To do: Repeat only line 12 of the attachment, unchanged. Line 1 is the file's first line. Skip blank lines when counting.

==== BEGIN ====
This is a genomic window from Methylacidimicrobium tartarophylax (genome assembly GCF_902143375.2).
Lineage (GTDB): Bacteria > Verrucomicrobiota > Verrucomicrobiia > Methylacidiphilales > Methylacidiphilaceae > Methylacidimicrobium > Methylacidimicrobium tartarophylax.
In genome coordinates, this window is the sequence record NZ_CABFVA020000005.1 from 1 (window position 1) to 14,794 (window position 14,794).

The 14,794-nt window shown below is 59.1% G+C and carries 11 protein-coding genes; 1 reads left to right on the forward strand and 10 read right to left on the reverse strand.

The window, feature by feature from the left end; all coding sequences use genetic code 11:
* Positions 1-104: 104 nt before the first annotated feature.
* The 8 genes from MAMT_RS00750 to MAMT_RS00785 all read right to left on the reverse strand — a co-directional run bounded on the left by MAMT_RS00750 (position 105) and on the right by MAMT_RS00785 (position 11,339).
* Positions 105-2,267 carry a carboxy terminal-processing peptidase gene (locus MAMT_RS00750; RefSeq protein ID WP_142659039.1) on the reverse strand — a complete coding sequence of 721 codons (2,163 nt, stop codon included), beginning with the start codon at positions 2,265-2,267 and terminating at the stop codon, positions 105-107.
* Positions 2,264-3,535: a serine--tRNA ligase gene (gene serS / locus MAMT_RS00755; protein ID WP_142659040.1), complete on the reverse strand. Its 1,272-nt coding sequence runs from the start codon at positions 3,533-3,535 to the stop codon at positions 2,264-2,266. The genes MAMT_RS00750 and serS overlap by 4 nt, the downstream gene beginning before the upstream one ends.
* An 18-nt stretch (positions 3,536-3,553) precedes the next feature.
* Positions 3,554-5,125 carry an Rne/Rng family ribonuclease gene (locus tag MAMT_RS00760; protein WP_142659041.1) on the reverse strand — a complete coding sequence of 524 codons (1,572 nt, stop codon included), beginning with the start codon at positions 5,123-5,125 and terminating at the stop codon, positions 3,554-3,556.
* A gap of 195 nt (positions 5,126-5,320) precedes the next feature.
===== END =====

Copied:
* A gap of 195 nt (positions 5,126-5,320) precedes the next feature.